There is therefore no time when the capitalist class, especially that of a crisis ridden society like Nigeria, will begin to treat labour as genuine "partners in progress". Initially, when the NLC leader first called on government to engage it in a dialogue over government's policy in the oil sector, no time frame was specified. Now NLC's second letter of November 6th, 2003, has now given government up till November 30th, 2003 to put in place machinery for dialogue. Unfortunately however, this second letter does not really go beyond the scope of the first letter. It still suffers from the same weakness inherent in the first call for dialogue. There is yet no specified issues upon which labour wants "dialogue" with the government. With the complete deregulation of oil prices, the issue is no longer as simple as was the case before when labour just asked government to reduce prices from certain levels.

If it may be stressed, this situation once again underlines the necessity and importance of a comprehensive, independent economic and political alternative programme by the labour movement in opposition to the pro-rich agenda being pursued by the Obasanjo government. While labour is busy appealing to the capitalist government of President Obasanjo to come and dialogue with it, the president on the contrary has been busy using his time and energy to mobilise all pro-capitalist elements and institutions to support their own agenda. This is a big challenge which the labour should not hesitate to embrace. Labour should as a matter of urgency begin a vigorous campaign and mobilisation of all strata of the working people both within and outside industry, organised within trade unions or not, with a view to resist the unrelenting anti-poor policies of the government. If this is thoroughly and seriously done, labour will be able to see that the seeming impregnable disposition of the powers-that-be is built on the basis of mass apathy on the part of the people. Not only this, labour will easily be able to see and come to the conclusion that the capitalist system will have to be uprooted if the interest of the masses is to be protected.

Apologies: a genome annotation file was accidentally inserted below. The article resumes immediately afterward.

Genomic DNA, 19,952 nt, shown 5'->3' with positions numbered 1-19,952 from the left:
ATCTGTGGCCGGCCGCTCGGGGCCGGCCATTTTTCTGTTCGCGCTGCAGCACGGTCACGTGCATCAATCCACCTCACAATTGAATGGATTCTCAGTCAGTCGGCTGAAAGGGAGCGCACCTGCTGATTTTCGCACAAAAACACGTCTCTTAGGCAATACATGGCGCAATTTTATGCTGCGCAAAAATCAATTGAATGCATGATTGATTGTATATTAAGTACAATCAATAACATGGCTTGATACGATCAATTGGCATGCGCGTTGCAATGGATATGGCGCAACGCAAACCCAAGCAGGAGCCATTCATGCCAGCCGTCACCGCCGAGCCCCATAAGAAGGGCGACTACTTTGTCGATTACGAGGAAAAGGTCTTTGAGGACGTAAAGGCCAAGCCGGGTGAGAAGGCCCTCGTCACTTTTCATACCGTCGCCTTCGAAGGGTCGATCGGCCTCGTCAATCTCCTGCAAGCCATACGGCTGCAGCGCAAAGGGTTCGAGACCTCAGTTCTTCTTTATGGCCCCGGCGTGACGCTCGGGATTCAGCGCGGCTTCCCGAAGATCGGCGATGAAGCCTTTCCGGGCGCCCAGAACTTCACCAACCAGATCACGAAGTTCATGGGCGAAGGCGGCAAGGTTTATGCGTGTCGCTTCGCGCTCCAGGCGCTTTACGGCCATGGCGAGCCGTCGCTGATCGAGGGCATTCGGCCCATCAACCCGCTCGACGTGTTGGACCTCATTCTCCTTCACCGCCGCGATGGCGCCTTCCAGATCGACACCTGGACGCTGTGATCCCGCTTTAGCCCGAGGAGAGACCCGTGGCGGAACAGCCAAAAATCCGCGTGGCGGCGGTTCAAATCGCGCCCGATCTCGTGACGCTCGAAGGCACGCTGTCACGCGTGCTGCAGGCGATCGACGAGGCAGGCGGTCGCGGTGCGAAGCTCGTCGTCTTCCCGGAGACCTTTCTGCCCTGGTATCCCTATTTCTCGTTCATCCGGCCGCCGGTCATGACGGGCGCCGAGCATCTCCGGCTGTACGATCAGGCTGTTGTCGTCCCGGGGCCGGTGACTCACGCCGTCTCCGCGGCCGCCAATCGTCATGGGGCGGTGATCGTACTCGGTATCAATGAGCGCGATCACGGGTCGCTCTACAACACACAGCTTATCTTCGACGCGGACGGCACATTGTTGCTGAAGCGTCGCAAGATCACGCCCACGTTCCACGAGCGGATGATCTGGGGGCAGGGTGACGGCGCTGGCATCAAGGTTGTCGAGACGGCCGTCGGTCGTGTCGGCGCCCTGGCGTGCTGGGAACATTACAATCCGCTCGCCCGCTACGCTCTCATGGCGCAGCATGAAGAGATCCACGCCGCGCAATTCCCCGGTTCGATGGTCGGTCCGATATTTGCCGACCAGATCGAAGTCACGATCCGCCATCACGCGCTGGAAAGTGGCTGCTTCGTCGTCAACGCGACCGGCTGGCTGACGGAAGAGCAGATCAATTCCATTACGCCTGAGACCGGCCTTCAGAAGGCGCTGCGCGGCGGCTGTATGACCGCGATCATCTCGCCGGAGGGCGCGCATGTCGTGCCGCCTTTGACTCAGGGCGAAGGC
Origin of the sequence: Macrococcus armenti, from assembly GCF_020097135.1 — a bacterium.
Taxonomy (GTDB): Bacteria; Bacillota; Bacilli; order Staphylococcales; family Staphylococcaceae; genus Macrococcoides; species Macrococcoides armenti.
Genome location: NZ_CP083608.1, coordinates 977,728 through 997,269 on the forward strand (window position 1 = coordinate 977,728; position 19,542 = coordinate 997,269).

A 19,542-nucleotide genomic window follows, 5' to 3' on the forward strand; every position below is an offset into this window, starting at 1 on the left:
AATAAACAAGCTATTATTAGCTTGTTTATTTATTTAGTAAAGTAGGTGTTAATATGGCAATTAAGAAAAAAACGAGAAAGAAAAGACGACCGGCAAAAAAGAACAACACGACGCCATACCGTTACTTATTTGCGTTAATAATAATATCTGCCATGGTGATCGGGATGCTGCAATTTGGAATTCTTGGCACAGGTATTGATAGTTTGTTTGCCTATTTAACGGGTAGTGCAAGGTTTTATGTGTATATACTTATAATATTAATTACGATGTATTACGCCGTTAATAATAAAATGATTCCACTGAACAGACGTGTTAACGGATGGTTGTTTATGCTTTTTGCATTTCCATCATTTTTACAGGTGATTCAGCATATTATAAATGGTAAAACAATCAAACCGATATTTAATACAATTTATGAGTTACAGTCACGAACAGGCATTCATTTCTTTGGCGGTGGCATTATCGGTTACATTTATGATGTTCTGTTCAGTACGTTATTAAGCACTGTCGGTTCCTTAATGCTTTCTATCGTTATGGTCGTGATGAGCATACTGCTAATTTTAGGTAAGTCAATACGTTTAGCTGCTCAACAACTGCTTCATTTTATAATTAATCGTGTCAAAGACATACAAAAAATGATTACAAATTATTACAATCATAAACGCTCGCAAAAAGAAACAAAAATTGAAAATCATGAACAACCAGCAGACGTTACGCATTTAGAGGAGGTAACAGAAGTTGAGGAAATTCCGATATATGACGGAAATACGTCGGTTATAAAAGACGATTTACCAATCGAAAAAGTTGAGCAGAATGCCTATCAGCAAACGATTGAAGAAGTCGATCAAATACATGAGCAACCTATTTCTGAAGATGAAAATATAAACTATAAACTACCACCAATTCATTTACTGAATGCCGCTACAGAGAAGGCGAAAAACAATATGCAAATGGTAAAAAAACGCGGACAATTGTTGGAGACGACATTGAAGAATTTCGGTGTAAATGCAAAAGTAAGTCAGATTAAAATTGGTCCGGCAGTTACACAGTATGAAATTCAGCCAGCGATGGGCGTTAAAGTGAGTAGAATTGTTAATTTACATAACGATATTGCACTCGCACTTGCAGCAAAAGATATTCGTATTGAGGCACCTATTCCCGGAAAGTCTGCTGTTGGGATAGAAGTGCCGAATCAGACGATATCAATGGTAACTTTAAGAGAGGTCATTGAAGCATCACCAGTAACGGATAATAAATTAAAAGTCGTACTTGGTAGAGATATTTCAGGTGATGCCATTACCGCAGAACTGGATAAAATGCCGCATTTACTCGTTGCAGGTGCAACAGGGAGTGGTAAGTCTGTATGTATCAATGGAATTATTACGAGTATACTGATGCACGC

As we in the DSM often said, mass struggle is the only process through which the working masses can squeeze any worthwhile concession from the capitalist ruling class. In this regard, the suspension of the strike/protest slated for October 9 constitutes a serious set back for the working masses in its struggle against capitalist expectations. This no doubt, may have made labour leaders to opt for the so-called dialogue, seeing no any other way to effectively take on the regime. This again we must point out is a mistaken policy. If the current mood is considered not so favourable to immediately commence general strike and mass protest, what labour leaders ought to do is to commence mass enlightenment activities through rallies, production and distribution of educative materials etc. By so doing, working class people can easily be mobilised back to fight a problem which has never for a second cease to torment them. Unless labour pursues this kind of strategy, the agony of the masses can only be deepened and prolonged under this dispensation.


Chapter One: Background

Chapter Two: The 2003 Elections 

Chapter Three: The Four Years Of Civil Rule

Chapter Four Political Perspectives

Chapter Five: Nationality Question

Chapter Six: A Working Class Solution Needed

Chapter Seven: Deregulation And Fuel Price Hike

Appendix: General Strike Against Fuel Price Rises The Lesson For The Working Masses